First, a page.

I get that. Just write, and put it out there, and let others figure out who you are. Even though I write creepy ghost stories, funny campy horror stories, cultural essays, personal essays, memoir, travel, sci-fi... they are all united by ME. My style, my voice, my experiences, my color. My brand is who I am, and what I write is what I do. I can work with this. I am pleased with my twenty minute session. I feel less confused and discouraged, and more authentic to my own self.

I am stymied at 4pm, because there are so many good classes available, I narrow it down to Waverly Fitzgerald's "Deep Revision" and A.C. Fuller's "The Five Stages of Editing." I took a class from Waverly years ago at the library, and remember her being a studious, capable writer and instructor. I look for her, but she is not yet in her presentation room. I walk down the hall to speak with A.C. Fuller, who is a first time presenter, He is pleasant and helpful, describing his class as more of what-to-do-in-what-order and less of how-to-do-it. I thank him for his advice and head out to find Waverly. I run into a few other writers I know with the same dilemma. Some are going to take notes in A.C.'s class, so I go to Waverly's.

It is exactly what I wanted: deep revision - how to identify story problems, how to work with beta readers, how to assess and address your novel (or other work) as a whole. I get several good tips and take a number of notes. There are writing exercises and discussions. Very helpful!

I later hear that A.C.'s class was also fun and helpful. He has emailed notes to all, and I request to get a copy, which I did.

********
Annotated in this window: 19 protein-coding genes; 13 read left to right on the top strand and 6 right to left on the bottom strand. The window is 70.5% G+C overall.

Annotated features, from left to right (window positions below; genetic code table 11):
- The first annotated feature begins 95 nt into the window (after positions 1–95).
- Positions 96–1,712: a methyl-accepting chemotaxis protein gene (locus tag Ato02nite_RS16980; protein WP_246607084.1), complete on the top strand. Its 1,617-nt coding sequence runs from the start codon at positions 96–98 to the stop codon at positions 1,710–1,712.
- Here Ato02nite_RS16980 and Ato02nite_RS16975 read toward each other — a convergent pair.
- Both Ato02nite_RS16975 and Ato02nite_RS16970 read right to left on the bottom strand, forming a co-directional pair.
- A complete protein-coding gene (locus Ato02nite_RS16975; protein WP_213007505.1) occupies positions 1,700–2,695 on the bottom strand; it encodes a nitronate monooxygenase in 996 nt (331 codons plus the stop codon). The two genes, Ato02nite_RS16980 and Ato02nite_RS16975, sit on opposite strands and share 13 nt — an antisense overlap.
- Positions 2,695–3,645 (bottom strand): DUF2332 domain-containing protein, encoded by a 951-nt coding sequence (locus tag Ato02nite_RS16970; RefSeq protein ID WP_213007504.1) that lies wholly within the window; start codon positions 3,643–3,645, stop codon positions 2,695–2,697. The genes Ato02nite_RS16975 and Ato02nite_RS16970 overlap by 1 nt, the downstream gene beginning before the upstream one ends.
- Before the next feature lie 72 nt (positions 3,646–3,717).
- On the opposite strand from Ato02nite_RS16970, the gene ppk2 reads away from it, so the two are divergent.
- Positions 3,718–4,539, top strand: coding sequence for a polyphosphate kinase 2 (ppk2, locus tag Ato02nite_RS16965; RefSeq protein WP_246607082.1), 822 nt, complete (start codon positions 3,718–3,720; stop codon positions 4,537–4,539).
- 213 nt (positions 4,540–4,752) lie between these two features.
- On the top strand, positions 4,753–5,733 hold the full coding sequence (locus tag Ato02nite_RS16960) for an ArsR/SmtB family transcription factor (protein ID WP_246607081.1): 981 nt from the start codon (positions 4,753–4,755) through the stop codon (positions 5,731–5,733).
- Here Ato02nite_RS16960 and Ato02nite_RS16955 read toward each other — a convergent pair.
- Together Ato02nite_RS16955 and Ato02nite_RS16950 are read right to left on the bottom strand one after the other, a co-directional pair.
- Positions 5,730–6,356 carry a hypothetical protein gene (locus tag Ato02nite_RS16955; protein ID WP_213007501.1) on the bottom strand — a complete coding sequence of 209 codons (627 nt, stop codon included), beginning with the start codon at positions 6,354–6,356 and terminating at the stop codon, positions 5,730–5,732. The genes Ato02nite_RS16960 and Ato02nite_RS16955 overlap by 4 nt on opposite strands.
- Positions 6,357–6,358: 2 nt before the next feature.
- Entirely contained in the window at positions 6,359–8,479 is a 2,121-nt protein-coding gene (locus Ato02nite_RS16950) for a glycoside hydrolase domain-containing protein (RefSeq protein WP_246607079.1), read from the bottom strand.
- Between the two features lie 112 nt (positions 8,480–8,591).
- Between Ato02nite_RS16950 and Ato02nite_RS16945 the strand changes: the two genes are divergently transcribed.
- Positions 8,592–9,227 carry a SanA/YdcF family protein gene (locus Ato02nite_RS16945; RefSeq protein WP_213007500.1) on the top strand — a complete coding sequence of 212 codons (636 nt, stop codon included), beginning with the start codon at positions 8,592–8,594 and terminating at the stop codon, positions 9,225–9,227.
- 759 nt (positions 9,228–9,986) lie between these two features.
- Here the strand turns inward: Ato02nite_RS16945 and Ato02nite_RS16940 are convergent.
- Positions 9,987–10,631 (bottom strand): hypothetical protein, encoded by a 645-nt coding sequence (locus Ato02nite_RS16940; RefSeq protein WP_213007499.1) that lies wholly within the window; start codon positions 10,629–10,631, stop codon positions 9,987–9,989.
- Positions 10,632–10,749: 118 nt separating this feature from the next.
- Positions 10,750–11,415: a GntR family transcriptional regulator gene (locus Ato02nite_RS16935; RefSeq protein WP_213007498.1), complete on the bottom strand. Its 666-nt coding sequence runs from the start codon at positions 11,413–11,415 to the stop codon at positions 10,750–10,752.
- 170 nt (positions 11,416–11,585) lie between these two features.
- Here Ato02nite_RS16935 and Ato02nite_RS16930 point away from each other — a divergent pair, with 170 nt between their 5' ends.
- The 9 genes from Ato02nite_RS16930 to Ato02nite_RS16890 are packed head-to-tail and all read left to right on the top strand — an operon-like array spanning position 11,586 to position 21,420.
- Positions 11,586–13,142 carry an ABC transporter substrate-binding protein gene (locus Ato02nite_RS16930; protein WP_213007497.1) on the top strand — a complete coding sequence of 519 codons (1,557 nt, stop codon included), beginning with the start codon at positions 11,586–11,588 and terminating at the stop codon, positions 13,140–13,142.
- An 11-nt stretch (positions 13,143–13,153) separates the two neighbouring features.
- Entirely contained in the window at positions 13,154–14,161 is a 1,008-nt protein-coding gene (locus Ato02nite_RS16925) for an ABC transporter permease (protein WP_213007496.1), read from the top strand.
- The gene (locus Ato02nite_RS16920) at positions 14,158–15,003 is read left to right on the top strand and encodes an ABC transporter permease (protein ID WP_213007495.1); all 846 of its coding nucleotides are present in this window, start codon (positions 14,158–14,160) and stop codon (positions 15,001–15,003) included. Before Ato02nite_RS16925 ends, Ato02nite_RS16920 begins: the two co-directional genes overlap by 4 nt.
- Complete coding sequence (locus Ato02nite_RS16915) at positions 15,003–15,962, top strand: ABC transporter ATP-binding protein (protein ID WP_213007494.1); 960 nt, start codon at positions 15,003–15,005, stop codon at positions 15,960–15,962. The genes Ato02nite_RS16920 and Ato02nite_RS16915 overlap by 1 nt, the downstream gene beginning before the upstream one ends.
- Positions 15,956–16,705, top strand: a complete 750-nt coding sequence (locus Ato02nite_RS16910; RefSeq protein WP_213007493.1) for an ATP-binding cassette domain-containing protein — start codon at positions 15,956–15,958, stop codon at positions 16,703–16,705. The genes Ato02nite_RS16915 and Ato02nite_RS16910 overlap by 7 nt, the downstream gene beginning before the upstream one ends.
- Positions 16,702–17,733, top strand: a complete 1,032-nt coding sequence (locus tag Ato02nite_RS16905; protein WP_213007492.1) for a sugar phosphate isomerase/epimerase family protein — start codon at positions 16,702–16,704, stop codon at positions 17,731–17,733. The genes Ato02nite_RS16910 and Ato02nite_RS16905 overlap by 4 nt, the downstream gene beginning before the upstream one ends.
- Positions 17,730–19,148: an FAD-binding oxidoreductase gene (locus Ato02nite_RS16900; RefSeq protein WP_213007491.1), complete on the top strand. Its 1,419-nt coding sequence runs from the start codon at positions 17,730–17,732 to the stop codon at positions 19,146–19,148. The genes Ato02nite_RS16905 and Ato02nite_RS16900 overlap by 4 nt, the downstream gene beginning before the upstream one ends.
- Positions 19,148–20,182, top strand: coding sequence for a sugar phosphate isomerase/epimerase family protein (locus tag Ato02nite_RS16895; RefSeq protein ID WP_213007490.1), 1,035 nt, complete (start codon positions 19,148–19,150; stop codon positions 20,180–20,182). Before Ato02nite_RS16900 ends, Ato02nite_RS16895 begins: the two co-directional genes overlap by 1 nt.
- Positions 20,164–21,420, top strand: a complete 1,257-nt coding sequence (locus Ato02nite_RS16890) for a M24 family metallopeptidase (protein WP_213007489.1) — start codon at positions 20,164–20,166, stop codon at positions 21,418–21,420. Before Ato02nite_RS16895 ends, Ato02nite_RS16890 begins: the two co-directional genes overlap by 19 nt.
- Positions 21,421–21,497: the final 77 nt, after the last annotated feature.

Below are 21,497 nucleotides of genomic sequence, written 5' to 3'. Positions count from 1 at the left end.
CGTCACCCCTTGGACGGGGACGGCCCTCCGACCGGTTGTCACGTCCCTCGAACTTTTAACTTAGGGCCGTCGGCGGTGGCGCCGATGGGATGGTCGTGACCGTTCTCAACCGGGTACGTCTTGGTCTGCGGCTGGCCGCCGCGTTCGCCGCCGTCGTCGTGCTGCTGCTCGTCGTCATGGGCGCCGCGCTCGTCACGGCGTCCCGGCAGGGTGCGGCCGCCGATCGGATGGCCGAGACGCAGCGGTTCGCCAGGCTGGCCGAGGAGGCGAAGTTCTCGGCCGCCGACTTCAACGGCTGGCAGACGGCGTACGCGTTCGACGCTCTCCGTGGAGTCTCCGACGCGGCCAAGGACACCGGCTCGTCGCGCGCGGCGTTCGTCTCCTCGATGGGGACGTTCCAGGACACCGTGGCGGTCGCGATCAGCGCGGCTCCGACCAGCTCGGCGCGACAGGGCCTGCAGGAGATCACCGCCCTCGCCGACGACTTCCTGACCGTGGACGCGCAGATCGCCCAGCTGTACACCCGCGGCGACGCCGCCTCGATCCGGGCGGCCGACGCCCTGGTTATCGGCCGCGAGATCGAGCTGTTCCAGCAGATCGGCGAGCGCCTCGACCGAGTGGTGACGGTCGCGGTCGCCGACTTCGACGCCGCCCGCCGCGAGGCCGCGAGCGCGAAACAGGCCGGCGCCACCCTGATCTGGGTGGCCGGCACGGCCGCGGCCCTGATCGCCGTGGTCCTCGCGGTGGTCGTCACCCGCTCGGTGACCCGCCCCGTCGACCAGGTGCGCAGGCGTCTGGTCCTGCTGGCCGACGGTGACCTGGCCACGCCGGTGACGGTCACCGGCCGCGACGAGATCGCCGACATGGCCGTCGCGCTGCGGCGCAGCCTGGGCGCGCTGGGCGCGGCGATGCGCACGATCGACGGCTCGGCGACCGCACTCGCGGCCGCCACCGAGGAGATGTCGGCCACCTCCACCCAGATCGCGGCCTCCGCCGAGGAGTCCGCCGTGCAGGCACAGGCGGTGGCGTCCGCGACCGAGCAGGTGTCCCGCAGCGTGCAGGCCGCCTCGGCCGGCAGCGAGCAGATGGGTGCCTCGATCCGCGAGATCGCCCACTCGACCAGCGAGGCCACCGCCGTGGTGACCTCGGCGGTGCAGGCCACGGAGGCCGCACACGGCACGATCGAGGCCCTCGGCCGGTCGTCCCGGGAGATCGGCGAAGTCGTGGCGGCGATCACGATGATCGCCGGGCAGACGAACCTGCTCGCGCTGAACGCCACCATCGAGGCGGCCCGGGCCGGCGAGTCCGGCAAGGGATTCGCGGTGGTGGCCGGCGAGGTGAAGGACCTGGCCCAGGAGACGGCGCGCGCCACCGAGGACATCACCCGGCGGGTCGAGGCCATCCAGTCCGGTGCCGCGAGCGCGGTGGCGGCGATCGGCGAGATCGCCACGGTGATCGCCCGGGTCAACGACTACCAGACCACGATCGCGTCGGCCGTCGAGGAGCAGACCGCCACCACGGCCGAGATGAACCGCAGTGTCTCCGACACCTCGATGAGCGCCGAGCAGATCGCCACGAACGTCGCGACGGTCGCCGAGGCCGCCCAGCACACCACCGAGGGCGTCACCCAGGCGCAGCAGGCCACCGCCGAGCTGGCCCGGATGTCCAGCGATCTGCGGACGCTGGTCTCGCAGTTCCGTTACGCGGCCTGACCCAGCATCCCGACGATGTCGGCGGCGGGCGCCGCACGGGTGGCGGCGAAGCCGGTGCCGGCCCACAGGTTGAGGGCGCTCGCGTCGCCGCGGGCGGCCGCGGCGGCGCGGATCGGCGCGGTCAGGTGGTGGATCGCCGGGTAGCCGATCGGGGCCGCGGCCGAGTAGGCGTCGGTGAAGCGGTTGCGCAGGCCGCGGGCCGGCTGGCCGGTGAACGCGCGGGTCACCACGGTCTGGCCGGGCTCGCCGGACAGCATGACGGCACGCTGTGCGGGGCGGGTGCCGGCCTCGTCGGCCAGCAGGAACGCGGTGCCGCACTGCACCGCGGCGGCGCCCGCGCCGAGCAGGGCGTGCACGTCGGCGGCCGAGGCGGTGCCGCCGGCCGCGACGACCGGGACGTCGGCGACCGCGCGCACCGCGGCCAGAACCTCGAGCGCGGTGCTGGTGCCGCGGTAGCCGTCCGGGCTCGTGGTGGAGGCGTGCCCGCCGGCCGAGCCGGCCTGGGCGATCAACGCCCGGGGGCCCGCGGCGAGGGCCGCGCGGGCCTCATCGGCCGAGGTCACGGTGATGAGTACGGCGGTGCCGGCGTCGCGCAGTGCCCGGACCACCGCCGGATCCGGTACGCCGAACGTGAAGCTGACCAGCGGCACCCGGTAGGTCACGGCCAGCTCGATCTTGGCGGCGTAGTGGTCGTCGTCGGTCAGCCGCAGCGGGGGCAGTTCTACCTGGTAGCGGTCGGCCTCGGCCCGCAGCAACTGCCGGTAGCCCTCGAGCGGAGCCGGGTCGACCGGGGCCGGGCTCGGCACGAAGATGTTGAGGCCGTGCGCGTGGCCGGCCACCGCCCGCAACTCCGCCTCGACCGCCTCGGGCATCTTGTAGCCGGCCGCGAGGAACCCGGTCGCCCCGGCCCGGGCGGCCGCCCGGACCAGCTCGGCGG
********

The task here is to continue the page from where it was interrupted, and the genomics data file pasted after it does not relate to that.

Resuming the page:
Saturday's dinner reception and awards ceremony seemed to drag on too long, as each recipient is allowed to make speeches (what?) and most do. There is some trouble with the microphone, and overall, I am ready to get home. I stick around long enough to hear all the winners, but admit to reverting to my East Coast nature at the table, and making too may snarky and sarcastic comments. No insult intended... just having that kind of night. 

I peruse the bar, chat with a few friends, and head home.

I arrive just a few minutes before Bill Kenower takes the stage.

He gives a great speech, with lots of useful advice and several exercises for us to do, both while in the room, and on our own.

I will include the notes I took from this speech, below, in the comments section.
(If anyone wants notes from other events, let me know.)

A small group of writers has a long-standing tradition of a post-conference brunch/lunch after the Sunday speech, over at 13 Coins. I was invited to join them my first year, and have looked forward to it, ever since. It's great to have time to chat with other attendees afterwards, with no one in a rush to go pitch or join a workshop, or just hear each other over the crowded hallway traffic. We talk about the classes and events we attended, what we thought about them, what we liked or didn't like, what we learned, and throw ideas and stories around casually. Very good, even if we ended up with two conversations going simultaneously- one at each end of the long table...

If you go to PNWA next year, join the 13 Coins post-brunch!